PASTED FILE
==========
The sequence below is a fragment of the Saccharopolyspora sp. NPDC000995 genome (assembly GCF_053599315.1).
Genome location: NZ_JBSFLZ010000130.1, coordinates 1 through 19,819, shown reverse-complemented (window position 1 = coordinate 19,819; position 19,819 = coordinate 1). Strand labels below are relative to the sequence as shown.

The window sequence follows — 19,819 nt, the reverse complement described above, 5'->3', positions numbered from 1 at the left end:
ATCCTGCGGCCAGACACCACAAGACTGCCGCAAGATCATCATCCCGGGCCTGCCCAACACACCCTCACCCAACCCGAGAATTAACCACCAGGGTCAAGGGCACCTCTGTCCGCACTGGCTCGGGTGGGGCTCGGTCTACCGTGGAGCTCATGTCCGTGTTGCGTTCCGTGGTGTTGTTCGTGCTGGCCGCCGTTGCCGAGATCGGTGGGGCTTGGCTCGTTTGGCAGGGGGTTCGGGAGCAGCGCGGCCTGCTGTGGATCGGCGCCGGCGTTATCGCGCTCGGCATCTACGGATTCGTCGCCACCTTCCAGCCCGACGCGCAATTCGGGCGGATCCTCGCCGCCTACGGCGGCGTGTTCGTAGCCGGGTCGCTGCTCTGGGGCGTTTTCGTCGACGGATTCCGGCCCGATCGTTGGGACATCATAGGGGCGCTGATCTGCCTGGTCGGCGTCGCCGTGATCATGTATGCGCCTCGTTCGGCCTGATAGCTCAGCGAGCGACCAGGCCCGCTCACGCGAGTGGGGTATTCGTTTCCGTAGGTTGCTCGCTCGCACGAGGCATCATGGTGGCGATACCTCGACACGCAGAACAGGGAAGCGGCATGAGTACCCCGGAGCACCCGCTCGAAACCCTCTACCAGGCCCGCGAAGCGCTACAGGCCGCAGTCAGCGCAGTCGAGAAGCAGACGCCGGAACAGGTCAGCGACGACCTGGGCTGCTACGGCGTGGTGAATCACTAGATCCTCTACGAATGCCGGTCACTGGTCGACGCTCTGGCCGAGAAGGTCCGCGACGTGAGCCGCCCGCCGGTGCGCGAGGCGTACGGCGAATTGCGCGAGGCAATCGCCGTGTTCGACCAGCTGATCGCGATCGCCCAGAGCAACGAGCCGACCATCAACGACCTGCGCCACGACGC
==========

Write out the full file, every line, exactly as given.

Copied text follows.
The sequence below is a fragment of the Saccharopolyspora sp. NPDC000995 genome (assembly GCF_053599315.1).
Genome location: NZ_JBSFLZ010000130.1, coordinates 1 through 19,819, shown reverse-complemented (window position 1 = coordinate 19,819; position 19,819 = coordinate 1). Strand labels below are relative to the sequence as shown.

The window sequence follows — 19,819 nt, the reverse complement described above, 5'->3', positions numbered from 1 at the left end:
ATCCTGCGGCCAGACACCACAAGACTGCCGCAAGATCATCATCCCGGGCCTGCCCAACACACCCTCACCCAACCCGAGAATTAACCACCAGGGTCAAGGGCACCTCTGTCCGCACTGGCTCGGGTGGGGCTCGGTCTACCGTGGAGCTCATGTCCGTGTTGCGTTCCGTGGTGTTGTTCGTGCTGGCCGCCGTTGCCGAGATCGGTGGGGCTTGGCTCGTTTGGCAGGGGGTTCGGGAGCAGCGCGGCCTGCTGTGGATCGGCGCCGGCGTTATCGCGCTCGGCATCTACGGATTCGTCGCCACCTTCCAGCCCGACGCGCAATTCGGGCGGATCCTCGCCGCCTACGGCGGCGTGTTCGTAGCCGGGTCGCTGCTCTGGGGCGTTTTCGTCGACGGATTCCGGCCCGATCGTTGGGACATCATAGGGGCGCTGATCTGCCTGGTCGGCGTCGCCGTGATCATGTATGCGCCTCGTTCGGCCTGATAGCTCAGCGAGCGACCAGGCCCGCTCACGCGAGTGGGGTATTCGTTTCCGTAGGTTGCTCGCTCGCACGAGGCATCATGGTGGCGATACCTCGACACGCAGAACAGGGAAGCGGCATGAGTACCCCGGAGCACCCGCTCGAAACCCTCTACCAGGCCCGCGAAGCGCTACAGGCCGCAGTCAGCGCAGTCGAGAAGCAGACGCCGGAACAGGTCAGCGACGACCTGGGCTGCTACGGCGTGGTGAATCACTAGATCCTCTACGAATGCCGGTCACTGGTCGACGCTCTGGCCGAGAAGGTCCGCGACGTGAGCCGCCCGCCGGTGCGCGAGGCGTACGGCGAATTGCGCGAGGCAATCGCCGTGTTCGACCAGCTGATCGCGATCGCCCAGAGCAACGAGCCGACCATCAACGACCTGCGCCACGACGC